He will be missed!

Dancer-Actor Gregory Hines Dies at 57
LOS ANGELES (Reuters) – Gregory Hines, the Tony Award-winning tap-dancing actor who starred on Broadway as well as in many films, including “The Cotton Club,” has died at the age of 57, his publicist said on Sunday.

Hines, considered one of the top dancers of his generation, died Saturday night in Los Angeles of cancer, said Allen Eichhorn, a spokesman for Hines.
The native New Yorker, who won a 1992 Tony for the musical “Jelly’s Last Jam,” first found fame performing jazz tap with his brother Maurice, working together in the musical revue “Eubie!” in 1978 and in “Sophisticated Ladies.”
Born on Feb. 14, 1946, in New York City, Hines had said his mother steered her sons toward tap dancing as a way to escape the ghetto.
By the time he was five, Hine was already performing, and the two brothers danced at the famed Apollo theater for two weeks when he was just six. In his teens, the brothers also performed with their father, Maurice Sr., who played drums.
Later he earned Tony nominations on Broadway in “Eubie!,” “Comin’ Uptown” and “Sophisticated Ladies.”
Hines had a falling out with his older brother in the late 1960s when he wanted to perform to rock music and write his own songs. In 1973, the family act disbanded and Hines moved to Venice Beach, California.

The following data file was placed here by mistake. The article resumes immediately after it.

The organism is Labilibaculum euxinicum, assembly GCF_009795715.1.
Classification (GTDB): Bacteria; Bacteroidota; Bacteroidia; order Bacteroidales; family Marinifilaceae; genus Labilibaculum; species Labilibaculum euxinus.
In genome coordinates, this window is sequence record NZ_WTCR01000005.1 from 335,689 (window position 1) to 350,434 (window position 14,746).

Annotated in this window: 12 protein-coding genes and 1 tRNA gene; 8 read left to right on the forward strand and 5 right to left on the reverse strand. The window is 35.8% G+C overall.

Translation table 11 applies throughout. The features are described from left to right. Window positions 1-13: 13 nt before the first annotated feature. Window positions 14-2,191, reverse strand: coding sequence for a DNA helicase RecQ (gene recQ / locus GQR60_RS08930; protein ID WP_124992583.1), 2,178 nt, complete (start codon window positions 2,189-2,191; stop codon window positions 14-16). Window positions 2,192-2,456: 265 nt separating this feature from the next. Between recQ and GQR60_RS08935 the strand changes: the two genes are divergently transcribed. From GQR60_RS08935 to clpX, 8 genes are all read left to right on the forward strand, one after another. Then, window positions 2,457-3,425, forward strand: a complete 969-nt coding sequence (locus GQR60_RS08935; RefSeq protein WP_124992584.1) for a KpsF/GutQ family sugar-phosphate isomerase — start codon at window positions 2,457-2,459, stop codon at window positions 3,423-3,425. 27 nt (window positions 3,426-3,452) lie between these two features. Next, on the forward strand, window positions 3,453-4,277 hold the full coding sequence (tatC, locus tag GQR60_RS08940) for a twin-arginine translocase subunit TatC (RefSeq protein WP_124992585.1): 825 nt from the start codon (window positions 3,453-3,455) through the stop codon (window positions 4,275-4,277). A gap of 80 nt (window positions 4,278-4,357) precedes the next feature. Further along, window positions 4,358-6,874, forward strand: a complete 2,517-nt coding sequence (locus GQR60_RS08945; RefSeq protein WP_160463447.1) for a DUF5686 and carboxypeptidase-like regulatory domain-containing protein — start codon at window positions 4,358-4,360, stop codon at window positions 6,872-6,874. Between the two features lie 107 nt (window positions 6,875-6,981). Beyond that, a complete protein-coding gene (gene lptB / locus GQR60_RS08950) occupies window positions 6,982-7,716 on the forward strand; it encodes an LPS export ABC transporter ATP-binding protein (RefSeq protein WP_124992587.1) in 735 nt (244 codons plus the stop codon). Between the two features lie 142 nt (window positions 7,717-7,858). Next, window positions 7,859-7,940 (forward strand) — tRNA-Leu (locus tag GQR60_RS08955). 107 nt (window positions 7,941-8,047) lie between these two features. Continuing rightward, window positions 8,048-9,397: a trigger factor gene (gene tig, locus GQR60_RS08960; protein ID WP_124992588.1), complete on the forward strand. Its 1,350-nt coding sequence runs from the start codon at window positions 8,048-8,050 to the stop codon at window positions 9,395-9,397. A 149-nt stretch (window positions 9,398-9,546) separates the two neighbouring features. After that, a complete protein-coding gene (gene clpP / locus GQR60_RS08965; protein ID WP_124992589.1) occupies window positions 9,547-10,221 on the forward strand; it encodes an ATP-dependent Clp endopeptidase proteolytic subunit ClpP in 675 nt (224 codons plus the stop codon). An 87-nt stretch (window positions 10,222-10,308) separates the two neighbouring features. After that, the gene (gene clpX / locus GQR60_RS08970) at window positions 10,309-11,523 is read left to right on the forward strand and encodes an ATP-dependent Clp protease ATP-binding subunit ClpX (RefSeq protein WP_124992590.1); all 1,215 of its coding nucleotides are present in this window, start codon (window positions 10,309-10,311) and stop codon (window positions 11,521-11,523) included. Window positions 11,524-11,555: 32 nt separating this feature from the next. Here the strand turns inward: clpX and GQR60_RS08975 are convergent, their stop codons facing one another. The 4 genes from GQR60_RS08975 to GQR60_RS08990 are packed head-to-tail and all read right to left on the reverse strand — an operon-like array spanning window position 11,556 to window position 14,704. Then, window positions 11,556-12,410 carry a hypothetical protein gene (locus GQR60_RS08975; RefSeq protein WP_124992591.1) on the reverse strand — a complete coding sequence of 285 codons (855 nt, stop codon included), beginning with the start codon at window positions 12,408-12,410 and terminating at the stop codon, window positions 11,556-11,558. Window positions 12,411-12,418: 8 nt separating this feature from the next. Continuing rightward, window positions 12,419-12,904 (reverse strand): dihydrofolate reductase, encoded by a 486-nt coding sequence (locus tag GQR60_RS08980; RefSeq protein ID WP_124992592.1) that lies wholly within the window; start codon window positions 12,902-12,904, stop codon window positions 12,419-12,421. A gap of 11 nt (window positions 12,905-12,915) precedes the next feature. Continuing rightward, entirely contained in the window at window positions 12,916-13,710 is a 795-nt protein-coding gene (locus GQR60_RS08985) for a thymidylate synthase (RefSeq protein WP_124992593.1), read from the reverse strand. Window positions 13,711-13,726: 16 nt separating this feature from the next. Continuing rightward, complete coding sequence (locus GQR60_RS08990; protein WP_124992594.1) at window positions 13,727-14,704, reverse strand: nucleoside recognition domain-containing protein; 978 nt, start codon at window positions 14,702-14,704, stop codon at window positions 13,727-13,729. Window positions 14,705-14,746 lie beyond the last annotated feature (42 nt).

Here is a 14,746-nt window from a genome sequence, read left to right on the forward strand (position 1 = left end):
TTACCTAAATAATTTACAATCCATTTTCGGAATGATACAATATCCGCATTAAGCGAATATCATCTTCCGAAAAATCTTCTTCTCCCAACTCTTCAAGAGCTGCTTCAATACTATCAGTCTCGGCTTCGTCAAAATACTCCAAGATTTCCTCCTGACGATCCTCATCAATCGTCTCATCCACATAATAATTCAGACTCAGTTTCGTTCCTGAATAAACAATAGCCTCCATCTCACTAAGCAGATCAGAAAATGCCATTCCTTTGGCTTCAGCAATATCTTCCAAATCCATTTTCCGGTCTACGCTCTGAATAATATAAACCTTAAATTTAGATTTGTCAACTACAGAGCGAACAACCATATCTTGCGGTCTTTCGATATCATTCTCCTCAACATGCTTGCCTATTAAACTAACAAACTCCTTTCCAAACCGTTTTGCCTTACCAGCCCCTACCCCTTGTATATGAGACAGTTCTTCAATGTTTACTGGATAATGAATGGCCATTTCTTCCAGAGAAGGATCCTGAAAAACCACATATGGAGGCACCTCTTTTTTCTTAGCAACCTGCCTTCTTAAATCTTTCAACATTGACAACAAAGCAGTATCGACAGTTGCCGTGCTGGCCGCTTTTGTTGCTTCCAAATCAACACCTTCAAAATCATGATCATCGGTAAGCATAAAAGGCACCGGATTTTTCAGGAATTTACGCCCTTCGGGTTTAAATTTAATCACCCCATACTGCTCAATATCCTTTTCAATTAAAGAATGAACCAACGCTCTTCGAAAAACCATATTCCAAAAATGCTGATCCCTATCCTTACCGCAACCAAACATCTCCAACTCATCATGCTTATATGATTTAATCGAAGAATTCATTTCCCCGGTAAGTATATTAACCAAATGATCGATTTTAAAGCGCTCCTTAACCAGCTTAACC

But they reconciled a few years later and began performing in various Broadway shows together.
Hines landed his first film role in the 1981 Mel Brooks comedy “History of the World Part I,” in which he played a Roman slave as a last-minute replacement for Richard Pryor.
Landing a leading role in Francis Ford Coppola’s film “The Cotton Club” in the mid-1980s cleared the way for more film work, including “White Nights,” in which he starred with Mikhail Baryshnikov and with Billy Crystal in 1986’s “Running Scared.”
Hines also appeared with Whitney Houston and Angela Bassett in 1995’s “Waiting to Exhale,” among other movies.
Hines nabbed several Emmy Award nominations, most recently in 2001 for his lead role in the mini-series “Bojangles.”
His PBS special “Gregory Hines: Tap Dance in America” was nominated in 1989.
On television, he had his own sitcom in 1997 called “The Gregory Hines Show,” and a recurring role on “Will and Grace.”
This spring, he appeared in the spring television series “Lost at Home.”
Hines is survived by his fiance, Negrita Jayde, his daughter, Daria, his son, Zach, his stepdaughter, Jessica Koslow and his grandson, Lucian, Eichhorn said. Hines had been married twice. He is also survived by his older brother Maurice and father Maurice Sr., who he had performed with. A private funeral will be held in Los Angeles this week.